Now, I don't mean that by looking for the positive that we should ignore or discount our challenges in a way that is neglectful of our responsibilities or that reject the reality of our situation. In fact, I think we need to accept certain realities of our situation so we can work to find solutions rather than wallowing in what might have been. We can waste a lot of time and energy wishing for something different. Instead, I think we should allow ourselves to grieve for what might have been lost and then face what comes as positively as we can.

Let me see if I can show what I mean with a personal example. My son, D, is a bright, intelligent, caring boy. He started reading when he was three and has a fantastic memory for things he sees and hears. He is very kind and wants to be good and do good. He is also easily distracted. He will go to do one thing and forget along the way and do something else. He has a hard time sitting still and is easily bored. He likes to repeat the same phrase several times if you don't acknowledge him right away. He sometimes invades others' personal space. If he is interested in something, it is difficult to get his attention. He seems hypersensitive at times to touch and sound. In fact, he is a lot like his father at that age.

In my efforts to better understand my son and my husband, I've learned that these traits are highly heritable, almost the same as height. I've also learned that there are biological causes for these behaviors. His actions are not due to a lack of willpower, laziness, or disobedience, but his brain's difficulty in regulating the activity of certain systems. There are many strategies to work around this (and even correct it somewhat) and we are implementing some and researching for more. This is one of the main reasons why we have chosen to teach our children at home. We want to tailor their education to their specific learning styles and interests so they will continue to enjoy learning as they get older.

"So what?" you might say. (That's what I've been saying to myself for a week now, so let's see if I can finish this and say what I want to say. :) )

Well, I've come to recognize that I'll have to spend more time teaching him certain things like planning, following routines, and staying on task. I'll have to be more patient with his development in those areas because the latest research suggests that children with these traits may have a developmental lag of, on average, three years in the part of the brain that controls things like planning, attention, and judgment. I may have to spend more time explaining his behaviors to family, friends, and teachers so they can understand and help him.

I could spend time wishing that my son didn't have these traits. I could just ignore his challenges and hope they might change on their own. However, what would be the point? God has blessed me with my son the way he is for His reasons, all of which I don't know. Some I think I have figured out, like that planning and organization are things that I enjoy and excel at doing, to a fault sometimes. :) Besides, if I were to ignore my son's challenges and not do my best to understand him, I would not be fulfilling the responsibility that God gave me to help my son become the man he needs to be.

I have also learned things that will make learning interesting for all my children. I've had to evaluate what is most important in learning and life, so I can spend my limited resources and energy teaching what is most important instead of being distracted by little things. I've learned (and continue to learn) that God gave me my children and that He doesn't expect me to do it by myself, that He is there to help me and give me what I need to teach all my children. I'm learning to have more compassion and understanding of others' challenges and am less quick to judge.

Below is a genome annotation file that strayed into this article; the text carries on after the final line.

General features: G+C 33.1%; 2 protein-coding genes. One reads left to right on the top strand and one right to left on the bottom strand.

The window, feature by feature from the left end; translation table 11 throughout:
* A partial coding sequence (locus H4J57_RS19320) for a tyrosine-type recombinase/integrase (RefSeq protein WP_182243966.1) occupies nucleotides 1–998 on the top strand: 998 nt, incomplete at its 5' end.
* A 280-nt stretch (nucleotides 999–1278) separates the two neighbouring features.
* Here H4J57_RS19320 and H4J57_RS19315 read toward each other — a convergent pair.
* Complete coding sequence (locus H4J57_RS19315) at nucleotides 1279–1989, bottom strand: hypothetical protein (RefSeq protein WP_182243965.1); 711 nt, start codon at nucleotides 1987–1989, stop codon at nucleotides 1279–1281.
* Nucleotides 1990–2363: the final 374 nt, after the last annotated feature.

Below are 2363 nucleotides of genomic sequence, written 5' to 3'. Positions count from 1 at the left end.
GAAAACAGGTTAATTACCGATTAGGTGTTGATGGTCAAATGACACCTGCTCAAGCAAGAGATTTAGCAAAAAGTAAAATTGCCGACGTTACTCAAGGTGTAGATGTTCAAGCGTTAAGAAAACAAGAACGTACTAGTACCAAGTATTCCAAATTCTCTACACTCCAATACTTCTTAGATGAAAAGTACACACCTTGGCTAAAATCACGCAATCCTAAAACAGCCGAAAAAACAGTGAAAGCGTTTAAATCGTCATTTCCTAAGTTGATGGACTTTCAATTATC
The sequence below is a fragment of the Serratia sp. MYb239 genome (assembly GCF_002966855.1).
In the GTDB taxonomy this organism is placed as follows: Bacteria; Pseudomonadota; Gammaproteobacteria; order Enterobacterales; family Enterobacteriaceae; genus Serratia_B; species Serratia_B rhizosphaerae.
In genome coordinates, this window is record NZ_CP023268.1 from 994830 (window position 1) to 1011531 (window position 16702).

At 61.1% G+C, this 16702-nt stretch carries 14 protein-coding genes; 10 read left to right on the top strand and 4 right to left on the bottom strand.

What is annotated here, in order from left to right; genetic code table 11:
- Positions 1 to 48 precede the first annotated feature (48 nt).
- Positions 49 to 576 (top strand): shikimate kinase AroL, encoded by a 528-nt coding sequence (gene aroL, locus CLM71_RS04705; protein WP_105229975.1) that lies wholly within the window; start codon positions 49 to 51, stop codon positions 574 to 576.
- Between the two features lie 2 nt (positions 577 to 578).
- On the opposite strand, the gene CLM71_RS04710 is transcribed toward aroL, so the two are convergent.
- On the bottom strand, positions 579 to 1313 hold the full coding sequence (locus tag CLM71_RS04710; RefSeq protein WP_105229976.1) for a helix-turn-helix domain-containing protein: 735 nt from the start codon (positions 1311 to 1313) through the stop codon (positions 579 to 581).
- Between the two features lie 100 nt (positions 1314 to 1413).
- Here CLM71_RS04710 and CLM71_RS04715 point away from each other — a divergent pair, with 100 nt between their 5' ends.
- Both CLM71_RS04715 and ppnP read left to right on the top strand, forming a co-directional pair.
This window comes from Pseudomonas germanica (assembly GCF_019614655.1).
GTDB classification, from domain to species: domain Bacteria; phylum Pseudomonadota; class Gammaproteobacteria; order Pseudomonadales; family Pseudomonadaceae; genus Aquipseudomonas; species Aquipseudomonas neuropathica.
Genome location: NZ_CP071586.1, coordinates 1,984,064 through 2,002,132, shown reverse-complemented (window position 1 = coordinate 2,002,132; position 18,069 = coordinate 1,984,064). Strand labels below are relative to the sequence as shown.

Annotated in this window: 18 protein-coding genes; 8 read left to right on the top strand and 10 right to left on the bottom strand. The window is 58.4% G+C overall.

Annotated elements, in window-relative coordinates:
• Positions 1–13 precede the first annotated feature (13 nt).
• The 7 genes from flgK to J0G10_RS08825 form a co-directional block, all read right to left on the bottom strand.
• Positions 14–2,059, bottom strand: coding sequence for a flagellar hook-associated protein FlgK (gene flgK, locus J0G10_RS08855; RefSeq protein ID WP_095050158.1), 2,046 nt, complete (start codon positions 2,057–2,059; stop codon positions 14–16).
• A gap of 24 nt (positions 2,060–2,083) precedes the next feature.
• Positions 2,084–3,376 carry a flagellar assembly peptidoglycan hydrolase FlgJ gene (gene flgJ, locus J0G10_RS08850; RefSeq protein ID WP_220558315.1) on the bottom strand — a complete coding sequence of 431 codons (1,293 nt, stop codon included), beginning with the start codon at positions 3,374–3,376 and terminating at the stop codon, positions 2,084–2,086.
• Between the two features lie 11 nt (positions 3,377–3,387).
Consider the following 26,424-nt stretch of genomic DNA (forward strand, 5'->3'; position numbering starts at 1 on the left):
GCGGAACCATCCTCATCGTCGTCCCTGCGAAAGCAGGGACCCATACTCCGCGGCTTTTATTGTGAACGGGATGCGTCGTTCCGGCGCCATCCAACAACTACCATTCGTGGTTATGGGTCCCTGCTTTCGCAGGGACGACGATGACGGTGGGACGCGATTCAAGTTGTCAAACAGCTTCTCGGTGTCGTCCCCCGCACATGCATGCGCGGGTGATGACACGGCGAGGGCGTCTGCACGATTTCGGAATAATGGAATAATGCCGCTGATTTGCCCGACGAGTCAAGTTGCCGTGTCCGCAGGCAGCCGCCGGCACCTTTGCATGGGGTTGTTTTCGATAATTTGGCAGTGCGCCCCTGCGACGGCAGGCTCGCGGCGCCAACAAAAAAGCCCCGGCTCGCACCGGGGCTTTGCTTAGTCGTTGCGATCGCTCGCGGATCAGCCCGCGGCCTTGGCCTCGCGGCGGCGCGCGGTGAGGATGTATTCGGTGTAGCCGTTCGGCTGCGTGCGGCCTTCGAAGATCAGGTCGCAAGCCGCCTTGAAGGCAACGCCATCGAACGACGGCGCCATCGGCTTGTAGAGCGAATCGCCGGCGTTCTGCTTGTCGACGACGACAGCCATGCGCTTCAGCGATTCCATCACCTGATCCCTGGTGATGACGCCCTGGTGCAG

I guess my point is that although I have challenges and circumstances that aren't easily solved or changed, there are positive things that have happened to me as a result. As I choose to seek the positive in this situation, it doesn't mean that I always remember the positive things and that I don't get tired, frustrated, or discouraged. I do have down times, but when I remember and look for the positive things, especially that I have a Father in Heaven on whom I can rely to help me, things look better and I can keep going.

Monday, June 16, 2008

It's All About Your Attitude

I know I haven't posted in a while. I've been stuck on a post for over a week and it should be posted soon. (Hooray! I can move on. :) )

I was traversing blogs today. I'm trying to figure out the best way to post videos for family and ended up finding blogs of people I know. Anyway...

I found a blog where someone shared a story that I recognized because I was sitting right next to her when it happened. What was fascinating to me was that her perception of the event was much different than mine. Her perspective was mostly negative, which exaggerated what actually happened. She also chose not to mention anything that might have qualified the point she was trying to make. This really bothered me because this event was significant to me, too, and my actions, if she'd have mentioned them, would have changed the entire point of the story. (Of course, then she couldn't have used it to make her point...)

It got me thinking about how our attitude can affect our perception of what goes on around us. If we choose to focus on negative things, we might not be as receptive or able to see the positive in our lives or in those around us. As we continue to have negative thoughts, we become more irritable, more willing to complain, and more willing to find faults in ourselves and others, which then makes us and those around us feel worse and the cycle starts over in a continuing downward spiral to "the depths of despair" as Anne Shirley might say.